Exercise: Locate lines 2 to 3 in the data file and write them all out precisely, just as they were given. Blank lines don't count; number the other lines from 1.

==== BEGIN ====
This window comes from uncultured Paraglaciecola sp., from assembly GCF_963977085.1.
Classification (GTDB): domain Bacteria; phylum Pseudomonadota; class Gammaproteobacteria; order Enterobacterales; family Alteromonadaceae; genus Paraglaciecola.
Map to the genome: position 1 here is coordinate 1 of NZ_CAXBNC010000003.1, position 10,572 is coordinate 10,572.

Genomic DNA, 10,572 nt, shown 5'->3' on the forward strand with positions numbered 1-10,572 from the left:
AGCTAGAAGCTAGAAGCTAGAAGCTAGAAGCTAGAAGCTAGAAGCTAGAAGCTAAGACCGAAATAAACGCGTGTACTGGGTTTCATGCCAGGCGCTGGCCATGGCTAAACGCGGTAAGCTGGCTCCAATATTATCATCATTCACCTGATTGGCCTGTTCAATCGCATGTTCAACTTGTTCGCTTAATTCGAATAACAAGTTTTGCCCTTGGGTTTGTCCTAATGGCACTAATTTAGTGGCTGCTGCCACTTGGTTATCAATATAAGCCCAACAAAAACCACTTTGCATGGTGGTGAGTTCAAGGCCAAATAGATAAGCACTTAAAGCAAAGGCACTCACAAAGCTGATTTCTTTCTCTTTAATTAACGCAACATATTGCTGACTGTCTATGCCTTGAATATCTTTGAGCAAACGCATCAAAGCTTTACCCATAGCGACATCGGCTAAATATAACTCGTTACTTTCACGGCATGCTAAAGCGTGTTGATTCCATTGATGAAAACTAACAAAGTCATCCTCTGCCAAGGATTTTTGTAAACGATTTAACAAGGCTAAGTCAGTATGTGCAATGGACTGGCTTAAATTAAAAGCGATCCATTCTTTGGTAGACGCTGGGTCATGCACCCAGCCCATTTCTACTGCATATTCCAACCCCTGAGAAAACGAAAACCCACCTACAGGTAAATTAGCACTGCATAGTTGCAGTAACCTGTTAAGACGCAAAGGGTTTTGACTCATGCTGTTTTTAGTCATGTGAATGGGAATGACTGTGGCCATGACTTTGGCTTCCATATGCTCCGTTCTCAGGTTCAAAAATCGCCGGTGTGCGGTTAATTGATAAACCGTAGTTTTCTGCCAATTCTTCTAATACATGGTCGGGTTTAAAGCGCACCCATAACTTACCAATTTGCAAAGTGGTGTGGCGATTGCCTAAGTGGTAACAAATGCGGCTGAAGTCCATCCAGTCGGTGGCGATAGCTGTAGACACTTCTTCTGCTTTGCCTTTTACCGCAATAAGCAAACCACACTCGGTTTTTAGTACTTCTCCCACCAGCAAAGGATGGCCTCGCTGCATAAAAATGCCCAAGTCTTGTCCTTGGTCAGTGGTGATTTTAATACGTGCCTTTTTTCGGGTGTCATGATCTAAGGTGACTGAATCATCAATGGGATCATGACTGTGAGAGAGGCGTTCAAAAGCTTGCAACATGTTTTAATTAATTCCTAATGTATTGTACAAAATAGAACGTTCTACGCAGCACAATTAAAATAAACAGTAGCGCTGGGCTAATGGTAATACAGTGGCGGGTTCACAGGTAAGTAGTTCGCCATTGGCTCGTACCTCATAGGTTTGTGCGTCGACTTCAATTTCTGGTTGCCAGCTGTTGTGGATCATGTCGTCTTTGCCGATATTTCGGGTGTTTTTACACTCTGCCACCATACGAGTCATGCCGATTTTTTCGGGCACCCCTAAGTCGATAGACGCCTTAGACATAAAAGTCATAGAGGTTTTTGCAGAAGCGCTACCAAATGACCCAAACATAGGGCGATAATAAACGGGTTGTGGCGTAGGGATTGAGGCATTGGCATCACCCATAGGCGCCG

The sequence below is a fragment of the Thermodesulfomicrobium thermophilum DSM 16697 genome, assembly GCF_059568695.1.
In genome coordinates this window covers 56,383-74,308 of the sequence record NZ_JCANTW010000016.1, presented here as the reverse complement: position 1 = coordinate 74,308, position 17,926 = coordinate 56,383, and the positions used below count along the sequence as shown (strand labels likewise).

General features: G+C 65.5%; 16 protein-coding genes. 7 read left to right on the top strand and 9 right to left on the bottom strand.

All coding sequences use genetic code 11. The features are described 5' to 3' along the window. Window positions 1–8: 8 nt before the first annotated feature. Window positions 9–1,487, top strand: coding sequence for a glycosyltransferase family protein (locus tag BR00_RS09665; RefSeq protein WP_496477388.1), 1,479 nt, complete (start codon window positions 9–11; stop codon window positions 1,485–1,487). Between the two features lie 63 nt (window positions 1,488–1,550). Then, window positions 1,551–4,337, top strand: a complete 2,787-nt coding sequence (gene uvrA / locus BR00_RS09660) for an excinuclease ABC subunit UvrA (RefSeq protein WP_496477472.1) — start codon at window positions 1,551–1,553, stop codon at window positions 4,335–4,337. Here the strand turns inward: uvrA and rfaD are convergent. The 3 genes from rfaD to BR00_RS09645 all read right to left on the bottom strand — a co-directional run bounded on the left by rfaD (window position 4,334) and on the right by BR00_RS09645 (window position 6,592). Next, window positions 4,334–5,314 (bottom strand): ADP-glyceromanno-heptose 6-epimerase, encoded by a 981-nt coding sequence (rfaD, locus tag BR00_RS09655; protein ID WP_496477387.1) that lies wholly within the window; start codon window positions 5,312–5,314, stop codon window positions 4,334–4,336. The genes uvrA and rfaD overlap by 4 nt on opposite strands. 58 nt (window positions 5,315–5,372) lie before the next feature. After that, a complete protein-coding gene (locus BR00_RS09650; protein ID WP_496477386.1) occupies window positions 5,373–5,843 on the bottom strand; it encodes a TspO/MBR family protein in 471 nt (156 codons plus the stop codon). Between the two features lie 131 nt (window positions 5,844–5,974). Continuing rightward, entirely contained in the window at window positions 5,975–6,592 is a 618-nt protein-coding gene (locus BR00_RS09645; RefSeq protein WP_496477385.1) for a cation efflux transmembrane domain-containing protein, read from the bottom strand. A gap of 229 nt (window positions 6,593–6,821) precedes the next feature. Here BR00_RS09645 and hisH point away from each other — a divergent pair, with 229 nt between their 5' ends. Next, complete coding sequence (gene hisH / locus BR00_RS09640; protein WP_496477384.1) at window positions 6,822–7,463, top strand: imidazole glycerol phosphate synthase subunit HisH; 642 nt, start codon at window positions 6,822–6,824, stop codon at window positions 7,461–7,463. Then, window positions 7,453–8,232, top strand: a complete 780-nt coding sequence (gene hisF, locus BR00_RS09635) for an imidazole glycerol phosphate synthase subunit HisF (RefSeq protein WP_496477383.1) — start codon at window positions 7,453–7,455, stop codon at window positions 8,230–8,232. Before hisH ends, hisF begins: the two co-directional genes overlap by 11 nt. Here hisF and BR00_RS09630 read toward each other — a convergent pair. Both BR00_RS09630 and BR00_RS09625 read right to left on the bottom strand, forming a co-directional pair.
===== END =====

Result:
Classification (GTDB): domain Bacteria; phylum Pseudomonadota; class Gammaproteobacteria; order Enterobacterales; family Alteromonadaceae; genus Paraglaciecola.
Map to the genome: position 1 here is coordinate 1 of NZ_CAXBNC010000003.1, position 10,572 is coordinate 10,572.